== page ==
Washed Up Fish Likely Dumped

OCEAN CITY — The hundreds of dead fish that washed up on the beach from Ocean City to Lewes last weekend were likely dumped by a commercial fishing vessel and did not perish in the ocean because of some water quality issue, state environmental officials said this week.

Last Saturday, officials in Delaware resort towns started receiving complaints about thousands of dead fish in the ocean and washing up on the beaches from Cape Henlopen to Rehoboth and from Bethany to Fenwick Island. By Sunday afternoon, the massive swath of dead fish, later determined to be fairly large Atlantic menhaden, began to turn up in the waters and on the beaches in Ocean City.

The Coast Guard estimated about 100,000 dead menhaden washed up on resort beaches from Ocean City to Cape Henlopen. The fish, which are targeted commercially in the open ocean and the Chesapeake Bay, were likely dumped accidentally from a commercial fishing vessel off the coast, although the investigation is ongoing.

The menhaden were badly decomposed, suggesting they had been in the water for several days, and they had their heads removed, according to Maryland Department of the Environment (MDE) spokesperson Dawn Stoltzfus.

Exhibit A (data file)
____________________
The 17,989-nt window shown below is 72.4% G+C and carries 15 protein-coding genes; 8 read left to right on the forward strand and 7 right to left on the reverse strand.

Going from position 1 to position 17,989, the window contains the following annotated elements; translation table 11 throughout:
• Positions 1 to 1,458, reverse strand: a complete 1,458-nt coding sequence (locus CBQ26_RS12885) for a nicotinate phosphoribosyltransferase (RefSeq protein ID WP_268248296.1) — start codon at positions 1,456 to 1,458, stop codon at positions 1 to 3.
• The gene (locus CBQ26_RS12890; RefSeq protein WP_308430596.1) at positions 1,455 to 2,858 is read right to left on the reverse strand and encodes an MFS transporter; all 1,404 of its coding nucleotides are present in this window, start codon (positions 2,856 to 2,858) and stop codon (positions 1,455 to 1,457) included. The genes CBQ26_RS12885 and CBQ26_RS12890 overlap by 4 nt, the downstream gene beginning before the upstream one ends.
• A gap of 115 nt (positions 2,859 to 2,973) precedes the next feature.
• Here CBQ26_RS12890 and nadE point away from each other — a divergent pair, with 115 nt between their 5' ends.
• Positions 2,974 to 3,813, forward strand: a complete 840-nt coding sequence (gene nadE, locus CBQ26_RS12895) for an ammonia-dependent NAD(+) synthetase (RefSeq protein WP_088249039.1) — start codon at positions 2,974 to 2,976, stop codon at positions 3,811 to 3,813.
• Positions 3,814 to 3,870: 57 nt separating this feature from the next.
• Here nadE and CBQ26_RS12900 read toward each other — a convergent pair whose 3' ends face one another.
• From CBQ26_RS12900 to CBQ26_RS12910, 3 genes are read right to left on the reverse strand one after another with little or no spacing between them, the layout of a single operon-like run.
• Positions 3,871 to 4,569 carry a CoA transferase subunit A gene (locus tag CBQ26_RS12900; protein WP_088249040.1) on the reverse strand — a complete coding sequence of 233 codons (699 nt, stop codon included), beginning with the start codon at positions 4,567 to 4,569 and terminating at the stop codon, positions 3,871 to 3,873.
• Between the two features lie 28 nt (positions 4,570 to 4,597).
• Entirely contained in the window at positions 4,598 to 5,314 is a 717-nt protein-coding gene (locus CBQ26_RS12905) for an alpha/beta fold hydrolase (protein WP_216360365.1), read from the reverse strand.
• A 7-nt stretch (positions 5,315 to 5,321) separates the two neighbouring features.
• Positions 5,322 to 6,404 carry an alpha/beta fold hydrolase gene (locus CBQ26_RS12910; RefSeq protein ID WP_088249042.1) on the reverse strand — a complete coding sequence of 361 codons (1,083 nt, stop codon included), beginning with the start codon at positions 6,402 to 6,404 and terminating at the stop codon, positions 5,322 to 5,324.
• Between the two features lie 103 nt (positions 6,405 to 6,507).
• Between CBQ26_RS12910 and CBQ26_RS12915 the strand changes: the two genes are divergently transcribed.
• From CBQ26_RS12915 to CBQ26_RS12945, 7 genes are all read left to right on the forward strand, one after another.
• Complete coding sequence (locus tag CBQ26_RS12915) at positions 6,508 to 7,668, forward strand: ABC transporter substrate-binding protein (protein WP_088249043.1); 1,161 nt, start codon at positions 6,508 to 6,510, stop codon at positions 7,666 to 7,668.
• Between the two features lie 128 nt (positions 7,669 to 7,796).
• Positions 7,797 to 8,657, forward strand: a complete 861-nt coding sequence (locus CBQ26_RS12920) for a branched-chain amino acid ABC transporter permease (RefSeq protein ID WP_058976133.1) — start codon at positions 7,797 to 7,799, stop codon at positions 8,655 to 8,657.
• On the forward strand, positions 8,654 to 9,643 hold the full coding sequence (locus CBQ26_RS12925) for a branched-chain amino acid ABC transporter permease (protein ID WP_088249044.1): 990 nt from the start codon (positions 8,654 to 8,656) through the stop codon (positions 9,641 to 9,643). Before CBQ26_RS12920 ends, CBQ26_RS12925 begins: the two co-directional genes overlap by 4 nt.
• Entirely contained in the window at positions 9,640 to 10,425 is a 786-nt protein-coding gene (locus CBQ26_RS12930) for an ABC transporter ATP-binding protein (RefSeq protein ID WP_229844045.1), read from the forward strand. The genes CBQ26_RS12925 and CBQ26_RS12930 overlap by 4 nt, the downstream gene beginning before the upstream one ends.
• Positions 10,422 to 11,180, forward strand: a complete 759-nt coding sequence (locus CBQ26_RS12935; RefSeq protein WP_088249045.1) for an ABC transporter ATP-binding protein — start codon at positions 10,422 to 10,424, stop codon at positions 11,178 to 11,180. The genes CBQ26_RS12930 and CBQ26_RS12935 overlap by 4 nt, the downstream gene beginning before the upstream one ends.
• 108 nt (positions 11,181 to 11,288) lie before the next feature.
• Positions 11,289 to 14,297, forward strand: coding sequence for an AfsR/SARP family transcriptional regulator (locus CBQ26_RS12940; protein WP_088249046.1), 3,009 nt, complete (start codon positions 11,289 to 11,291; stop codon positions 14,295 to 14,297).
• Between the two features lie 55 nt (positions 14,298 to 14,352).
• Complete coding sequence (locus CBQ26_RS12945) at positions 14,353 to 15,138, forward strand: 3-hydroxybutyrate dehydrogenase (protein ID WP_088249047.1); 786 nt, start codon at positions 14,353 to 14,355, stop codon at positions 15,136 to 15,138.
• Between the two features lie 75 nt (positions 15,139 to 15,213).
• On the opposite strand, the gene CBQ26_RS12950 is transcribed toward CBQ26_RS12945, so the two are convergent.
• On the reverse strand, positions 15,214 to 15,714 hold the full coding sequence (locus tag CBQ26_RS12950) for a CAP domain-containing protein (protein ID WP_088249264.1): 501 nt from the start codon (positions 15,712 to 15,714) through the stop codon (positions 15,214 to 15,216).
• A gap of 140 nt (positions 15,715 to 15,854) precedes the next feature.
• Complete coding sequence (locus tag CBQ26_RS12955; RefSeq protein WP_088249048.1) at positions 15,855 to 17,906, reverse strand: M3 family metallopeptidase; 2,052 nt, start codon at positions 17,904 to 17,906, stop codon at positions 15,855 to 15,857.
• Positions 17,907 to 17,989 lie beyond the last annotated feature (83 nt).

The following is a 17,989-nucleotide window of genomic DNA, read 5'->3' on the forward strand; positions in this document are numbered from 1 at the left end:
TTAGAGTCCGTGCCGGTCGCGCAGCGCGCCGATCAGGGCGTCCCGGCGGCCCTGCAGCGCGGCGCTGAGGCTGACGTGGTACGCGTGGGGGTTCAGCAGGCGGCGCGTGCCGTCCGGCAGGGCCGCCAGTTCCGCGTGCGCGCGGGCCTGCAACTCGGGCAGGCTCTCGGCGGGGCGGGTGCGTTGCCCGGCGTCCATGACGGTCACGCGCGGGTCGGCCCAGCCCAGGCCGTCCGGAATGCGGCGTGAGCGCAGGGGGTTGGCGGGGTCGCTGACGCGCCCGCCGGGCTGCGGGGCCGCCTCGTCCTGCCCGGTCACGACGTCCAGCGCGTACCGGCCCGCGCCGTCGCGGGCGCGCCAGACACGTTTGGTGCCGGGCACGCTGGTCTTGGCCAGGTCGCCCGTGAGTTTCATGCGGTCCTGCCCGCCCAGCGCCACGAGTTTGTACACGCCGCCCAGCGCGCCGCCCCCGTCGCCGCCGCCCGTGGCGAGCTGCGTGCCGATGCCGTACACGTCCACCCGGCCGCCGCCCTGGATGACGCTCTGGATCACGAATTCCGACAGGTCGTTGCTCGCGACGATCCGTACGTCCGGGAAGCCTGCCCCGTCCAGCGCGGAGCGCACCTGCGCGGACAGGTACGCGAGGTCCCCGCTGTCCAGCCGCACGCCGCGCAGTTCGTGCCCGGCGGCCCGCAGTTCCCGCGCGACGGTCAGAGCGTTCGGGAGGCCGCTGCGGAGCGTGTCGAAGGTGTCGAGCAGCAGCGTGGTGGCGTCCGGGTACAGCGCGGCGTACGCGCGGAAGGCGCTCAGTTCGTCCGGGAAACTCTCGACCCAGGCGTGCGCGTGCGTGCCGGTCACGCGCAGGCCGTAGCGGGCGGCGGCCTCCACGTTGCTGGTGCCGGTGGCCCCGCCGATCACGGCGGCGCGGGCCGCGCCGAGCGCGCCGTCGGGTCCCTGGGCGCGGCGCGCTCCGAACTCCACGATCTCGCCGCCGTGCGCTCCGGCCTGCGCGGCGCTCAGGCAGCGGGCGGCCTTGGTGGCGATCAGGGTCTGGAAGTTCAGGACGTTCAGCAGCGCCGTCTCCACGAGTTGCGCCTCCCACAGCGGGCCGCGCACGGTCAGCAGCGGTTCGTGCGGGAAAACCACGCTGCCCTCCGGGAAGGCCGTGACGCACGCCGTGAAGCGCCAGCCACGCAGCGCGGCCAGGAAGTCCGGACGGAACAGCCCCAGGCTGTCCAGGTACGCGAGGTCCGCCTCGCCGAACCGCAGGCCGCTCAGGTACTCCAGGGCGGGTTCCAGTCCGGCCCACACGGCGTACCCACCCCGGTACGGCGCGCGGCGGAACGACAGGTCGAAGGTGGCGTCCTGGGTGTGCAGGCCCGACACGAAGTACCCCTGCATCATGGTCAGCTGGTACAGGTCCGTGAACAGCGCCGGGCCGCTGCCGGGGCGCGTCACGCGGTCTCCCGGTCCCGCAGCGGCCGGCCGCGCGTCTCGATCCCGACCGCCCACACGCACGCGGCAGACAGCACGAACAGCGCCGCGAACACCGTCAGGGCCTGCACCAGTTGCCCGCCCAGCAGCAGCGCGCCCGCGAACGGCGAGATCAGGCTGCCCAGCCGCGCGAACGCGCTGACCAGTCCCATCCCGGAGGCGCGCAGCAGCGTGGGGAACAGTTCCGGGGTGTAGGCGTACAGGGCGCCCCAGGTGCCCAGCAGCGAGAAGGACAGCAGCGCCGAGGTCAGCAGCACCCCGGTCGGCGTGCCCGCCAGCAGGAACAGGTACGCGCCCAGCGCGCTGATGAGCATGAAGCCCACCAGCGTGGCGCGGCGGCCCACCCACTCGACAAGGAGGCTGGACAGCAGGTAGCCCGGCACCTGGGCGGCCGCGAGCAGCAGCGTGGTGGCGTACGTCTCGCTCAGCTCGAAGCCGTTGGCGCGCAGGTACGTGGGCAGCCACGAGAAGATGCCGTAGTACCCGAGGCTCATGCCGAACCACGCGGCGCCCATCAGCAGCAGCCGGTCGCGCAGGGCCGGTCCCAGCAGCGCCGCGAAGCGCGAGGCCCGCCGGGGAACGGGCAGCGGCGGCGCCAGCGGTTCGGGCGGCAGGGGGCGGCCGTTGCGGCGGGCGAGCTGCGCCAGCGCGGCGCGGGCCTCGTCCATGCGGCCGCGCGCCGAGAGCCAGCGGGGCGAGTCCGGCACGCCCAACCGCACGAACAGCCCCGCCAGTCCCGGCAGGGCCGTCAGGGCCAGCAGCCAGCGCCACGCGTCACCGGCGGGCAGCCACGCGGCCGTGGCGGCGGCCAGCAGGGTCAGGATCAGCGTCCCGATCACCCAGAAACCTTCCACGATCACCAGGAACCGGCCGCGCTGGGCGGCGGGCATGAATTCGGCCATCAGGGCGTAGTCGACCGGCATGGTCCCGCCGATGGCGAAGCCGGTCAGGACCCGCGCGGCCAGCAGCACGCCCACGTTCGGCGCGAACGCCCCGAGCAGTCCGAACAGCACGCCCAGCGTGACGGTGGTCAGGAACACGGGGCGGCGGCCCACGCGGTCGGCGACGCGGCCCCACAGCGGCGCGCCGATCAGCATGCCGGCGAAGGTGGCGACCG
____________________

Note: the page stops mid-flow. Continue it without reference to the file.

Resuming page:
MDE officials were in Ocean City on Monday to examine the dead fish, which had been cleared from the beach by Ocean City Public Works crews. Stoltzfus said man-made, and not natural, causes were likely responsible for the massive fish kill.

“The fish appeared to have been dead for at least a week,” she said. “It looks like the wind pushed them ashore. They are highly decomposed and many are missing heads. This is consistent with a commercial fishing vessel. The fish kill may have originated in Delaware Bay and not in Maryland waters.

Stoltzfus said nothing had been ruled out, but it appears the massive fish kill had anything to do with natural causes.

“At this point, the cause is unknown, but it does not appear to be related to water quality,” she said. “The water quality appears fine. There are many other healthy species of fish in the area that are unaffected. This appears to have been limited to menhaden.”

Whatever caused thousands of fish to wash up on the beach in Ocean City was likely limited to last weekend’s incident, according to Stoltzfus.

“The city has cleaned up most of the dead fish and the event appears to be over,” she said. “We are not seeing any new dead fish.”